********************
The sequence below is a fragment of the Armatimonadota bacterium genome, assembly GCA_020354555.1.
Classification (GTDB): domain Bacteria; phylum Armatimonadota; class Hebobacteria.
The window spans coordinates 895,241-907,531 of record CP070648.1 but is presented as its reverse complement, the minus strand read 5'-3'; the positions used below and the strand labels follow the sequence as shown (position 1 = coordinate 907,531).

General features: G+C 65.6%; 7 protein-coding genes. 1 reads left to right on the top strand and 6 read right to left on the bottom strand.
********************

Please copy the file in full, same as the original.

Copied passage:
The sequence below is a fragment of the Armatimonadota bacterium genome, assembly GCA_020354555.1.
Classification (GTDB): domain Bacteria; phylum Armatimonadota; class Hebobacteria.
The window spans coordinates 895,241-907,531 of record CP070648.1 but is presented as its reverse complement, the minus strand read 5'-3'; the positions used below and the strand labels follow the sequence as shown (position 1 = coordinate 907,531).

General features: G+C 65.6%; 7 protein-coding genes. 1 reads left to right on the top strand and 6 read right to left on the bottom strand.